SIM card to help parents protect children from bullying

image captionAccording to a poll by Bemilo, 40% of children who own a mobile phone are sleep deprived

Parents will be able to control their child's mobile phone thanks to a SIM card remotely managed from a computer.

The Bemilo system, to be run on the Vodafone network, offers a service for parents to prevent their children from going online, texting or calling during certain hours.

Unlike an app, a child will not be able to switch the service off.

The UK's Family and Parenting Institute said the SIM would help protect children from mobile phone bullying.

To have the service, parents would need to buy a "safety pack" with a SIM card inside, install it into the child's phone and use it on a pay-as-you-go basis, from £2.95 per month.

"It's a SIM that is just like any other SIM you would buy for any other network, but it enables parents to have full control in the context of safety," Simon Goff, founder and chairman of Bemilo, told the BBC.

"They can allow or disallow certain contacts to call them, and they can set the times of day the phone can operate."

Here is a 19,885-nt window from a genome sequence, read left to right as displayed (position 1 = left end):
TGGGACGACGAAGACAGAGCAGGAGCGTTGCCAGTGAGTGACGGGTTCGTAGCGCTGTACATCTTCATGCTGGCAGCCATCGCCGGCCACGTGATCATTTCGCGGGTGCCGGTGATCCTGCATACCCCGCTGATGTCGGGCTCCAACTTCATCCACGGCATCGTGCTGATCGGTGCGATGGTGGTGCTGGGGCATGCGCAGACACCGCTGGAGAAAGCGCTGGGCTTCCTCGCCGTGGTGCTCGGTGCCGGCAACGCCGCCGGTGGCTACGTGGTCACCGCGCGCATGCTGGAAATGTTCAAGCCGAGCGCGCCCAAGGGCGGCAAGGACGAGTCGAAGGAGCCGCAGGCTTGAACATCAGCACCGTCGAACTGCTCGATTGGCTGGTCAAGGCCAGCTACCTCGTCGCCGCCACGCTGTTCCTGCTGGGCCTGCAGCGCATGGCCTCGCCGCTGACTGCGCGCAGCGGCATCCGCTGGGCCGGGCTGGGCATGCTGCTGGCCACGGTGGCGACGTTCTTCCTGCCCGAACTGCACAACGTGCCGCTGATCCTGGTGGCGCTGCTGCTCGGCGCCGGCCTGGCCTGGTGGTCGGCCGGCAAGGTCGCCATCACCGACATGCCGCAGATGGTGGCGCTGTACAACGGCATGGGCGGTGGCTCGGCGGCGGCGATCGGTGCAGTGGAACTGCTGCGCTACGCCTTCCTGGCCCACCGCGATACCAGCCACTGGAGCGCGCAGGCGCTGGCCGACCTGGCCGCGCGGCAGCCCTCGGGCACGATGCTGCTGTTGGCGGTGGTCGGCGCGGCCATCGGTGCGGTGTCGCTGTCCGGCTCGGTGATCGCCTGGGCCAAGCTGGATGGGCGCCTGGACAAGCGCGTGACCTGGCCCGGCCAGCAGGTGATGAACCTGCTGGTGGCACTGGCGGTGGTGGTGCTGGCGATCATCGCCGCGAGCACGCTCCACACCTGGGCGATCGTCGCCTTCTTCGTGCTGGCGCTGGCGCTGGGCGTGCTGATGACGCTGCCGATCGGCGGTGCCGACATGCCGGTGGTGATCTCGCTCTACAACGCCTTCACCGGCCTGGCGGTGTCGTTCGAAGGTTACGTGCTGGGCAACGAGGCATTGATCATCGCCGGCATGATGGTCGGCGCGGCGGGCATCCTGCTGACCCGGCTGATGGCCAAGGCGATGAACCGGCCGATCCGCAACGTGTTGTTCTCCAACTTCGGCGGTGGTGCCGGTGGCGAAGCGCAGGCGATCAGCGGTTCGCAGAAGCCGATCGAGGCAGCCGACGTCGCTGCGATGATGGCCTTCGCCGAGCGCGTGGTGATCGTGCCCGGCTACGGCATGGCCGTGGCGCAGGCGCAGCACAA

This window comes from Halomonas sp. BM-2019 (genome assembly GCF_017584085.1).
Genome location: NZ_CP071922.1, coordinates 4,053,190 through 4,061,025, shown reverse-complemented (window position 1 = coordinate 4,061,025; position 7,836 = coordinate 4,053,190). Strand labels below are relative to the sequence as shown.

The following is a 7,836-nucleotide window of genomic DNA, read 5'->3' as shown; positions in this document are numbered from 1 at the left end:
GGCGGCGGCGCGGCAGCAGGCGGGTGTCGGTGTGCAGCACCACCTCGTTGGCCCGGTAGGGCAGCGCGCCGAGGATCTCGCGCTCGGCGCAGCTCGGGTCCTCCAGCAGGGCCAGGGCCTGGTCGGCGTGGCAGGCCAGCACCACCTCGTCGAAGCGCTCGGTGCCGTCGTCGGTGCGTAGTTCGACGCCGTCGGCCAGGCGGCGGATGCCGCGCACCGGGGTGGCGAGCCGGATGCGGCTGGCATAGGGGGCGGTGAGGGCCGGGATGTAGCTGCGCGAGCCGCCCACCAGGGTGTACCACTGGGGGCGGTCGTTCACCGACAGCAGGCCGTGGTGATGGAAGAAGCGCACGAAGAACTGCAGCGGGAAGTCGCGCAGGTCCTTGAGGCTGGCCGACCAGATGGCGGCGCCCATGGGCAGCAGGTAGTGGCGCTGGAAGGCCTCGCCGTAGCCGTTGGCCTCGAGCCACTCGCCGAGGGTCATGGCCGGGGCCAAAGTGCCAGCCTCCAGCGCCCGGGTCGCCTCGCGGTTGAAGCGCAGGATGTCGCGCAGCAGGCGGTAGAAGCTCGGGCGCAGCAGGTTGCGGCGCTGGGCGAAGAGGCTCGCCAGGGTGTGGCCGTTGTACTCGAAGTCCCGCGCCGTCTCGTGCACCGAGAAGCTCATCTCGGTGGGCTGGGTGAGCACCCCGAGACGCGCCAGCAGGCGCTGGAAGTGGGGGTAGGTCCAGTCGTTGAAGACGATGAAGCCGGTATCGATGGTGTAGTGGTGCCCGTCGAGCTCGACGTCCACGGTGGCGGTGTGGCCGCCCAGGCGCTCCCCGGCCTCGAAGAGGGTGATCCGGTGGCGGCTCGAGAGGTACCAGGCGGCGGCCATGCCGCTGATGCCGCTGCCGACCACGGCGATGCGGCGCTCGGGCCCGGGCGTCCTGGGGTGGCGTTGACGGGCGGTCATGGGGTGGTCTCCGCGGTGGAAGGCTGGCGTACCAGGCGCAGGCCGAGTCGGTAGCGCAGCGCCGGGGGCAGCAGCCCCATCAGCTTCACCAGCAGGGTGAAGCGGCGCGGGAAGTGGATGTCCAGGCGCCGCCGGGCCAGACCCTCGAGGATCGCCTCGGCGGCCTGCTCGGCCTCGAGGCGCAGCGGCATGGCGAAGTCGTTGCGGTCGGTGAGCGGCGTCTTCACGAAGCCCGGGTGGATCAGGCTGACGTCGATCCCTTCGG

For instance, he explained, if parents wanted to switch off the phone during school hours, they could do so remotely from a website on their computer.

But even if nearly all the functions on the child's phone are disabled, parents can always manage the handset in such a way that they are able to reach their children, and the child is able to contact them.

Parents would also be able to read their child's texts, added Mr Goff.

Sexting threat

The service could help prevent mobile phone bullying and "sexting" - when a child is subjected to unwanted phone calls or texts.

A recent report commissioned by the NSPCC has found that teenage girls were coming under increasing pressure to text and email sexually explicit pictures of themselves.

It could also prevent a child, especially a teenager, from visiting websites parents deem offensive.

But besides enabling parents to help ensure their children's safety, they would also be able to control other aspects of their behaviour, said Mr Goff.

"If you put a child to bed, and we're talking about young adults here, those who are just under 16 years old, the parents often think they've gone to bed - but then they find out that they're texting very late into the night or accessing the web into the night," said Mr Goff.

According to a survey of 2,000 parents conducted by Bemilo, 40% of children from eight to 16 who own a mobile phone are sleep deprived, and 25% have been subjected to mobile phone bullying.

The new service has been welcomed by a UK independent charity called the Family and Parenting Institute.

"Today's generation of children are facing new pressures, such as mobile phone bullying, and parents want help in protecting them," said Dr Katherine Rake, the organisation's chief executive.

Update: In October 2012, the UK's Advertising Standards Authority upheld complaints about Bemilo's study on the grounds that its methodology was flawed.

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